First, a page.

The first two of the following four methods involve adding insulation to the outside of the roof, so will be suitable if there is little headroom underneath, or if access is difficult. The second two involve adding insulation underneath the roof. If insulating on top of a flat roof, make sure that it still drains well so that water does not pool on top.
Upside Down or Inverted Roof:
An 'upside down' roof uses waterproof insulation on the outside of the building structure. The insulation is laid over the existing waterproof membrane and held down with something - which could be pebbles, turf (for a green roof), paving slabs, etc. Suitable insulation materials will tend to be a bit more expensive, and include cork, foamed glass and closed-cell plastic foam. You'll need to check that the structure can bear the weight of the insulation and finish. This option keeps the existing membrane, but there is a risk that water will percolate through the insulation and so cool down the roof deck - causing condensation.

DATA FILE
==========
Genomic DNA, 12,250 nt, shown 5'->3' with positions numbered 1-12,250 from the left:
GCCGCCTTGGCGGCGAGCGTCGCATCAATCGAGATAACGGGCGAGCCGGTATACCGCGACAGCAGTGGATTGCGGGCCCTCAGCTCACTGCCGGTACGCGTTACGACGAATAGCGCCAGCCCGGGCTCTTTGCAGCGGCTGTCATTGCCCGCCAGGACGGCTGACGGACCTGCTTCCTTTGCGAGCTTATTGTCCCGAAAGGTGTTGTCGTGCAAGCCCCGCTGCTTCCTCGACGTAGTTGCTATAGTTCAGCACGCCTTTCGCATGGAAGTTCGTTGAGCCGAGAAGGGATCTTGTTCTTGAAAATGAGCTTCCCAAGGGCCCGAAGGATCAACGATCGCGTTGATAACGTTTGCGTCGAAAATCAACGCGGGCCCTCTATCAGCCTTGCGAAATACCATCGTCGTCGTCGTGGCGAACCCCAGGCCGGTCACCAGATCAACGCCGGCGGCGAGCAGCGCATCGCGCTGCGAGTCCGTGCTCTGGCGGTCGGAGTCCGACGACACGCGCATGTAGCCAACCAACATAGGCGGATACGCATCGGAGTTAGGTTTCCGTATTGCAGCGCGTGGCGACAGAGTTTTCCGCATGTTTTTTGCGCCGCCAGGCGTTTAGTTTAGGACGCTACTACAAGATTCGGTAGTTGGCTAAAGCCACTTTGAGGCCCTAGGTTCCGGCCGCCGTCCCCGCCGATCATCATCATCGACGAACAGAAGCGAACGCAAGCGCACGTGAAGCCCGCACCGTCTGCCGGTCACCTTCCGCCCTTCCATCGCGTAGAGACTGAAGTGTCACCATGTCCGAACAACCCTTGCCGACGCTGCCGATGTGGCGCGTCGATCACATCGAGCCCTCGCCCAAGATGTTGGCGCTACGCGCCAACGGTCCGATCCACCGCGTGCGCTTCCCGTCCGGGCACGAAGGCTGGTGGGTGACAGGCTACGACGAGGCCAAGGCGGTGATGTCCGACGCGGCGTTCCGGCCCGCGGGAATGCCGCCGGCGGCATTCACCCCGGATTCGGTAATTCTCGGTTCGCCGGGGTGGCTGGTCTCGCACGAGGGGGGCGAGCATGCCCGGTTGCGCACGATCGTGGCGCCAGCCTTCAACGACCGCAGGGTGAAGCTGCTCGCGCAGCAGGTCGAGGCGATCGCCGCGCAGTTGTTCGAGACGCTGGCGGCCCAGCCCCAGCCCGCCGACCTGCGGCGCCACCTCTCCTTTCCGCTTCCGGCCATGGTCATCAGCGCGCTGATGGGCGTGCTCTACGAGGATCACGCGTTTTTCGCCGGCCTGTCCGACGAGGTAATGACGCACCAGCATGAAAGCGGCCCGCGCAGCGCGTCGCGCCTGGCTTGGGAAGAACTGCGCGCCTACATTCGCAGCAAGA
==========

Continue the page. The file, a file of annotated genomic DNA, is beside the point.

A warm roof will have the insulation laid over a vapour control layer (itself over the roof deck), with a membrane laid over the insulation and suitable finish on top. You'll need to check that the structure can bear the weight of the insulation and finish. If you are replacing the roof membrane anyway, then this will be a better solution than the 'upside down' roof (above), as it will keep water above the insulation and so keep the roof decking warm. You could still keep the existing membrane underneath the insulation if it would be difficult to remove.
The insulation is put between the roof joists. A ventilated gap needs to be retained between the top of the insulation and the roof decking, to avoid condensation build-up. It can be difficult to get adequate ventilation, so this method is often not recommended (for example, Scottish Building Regulations warn against it)
A method similar to dry-lining of walls can be used, with a plasterboard/insulation board added to the underside of the internal roof - below the joists.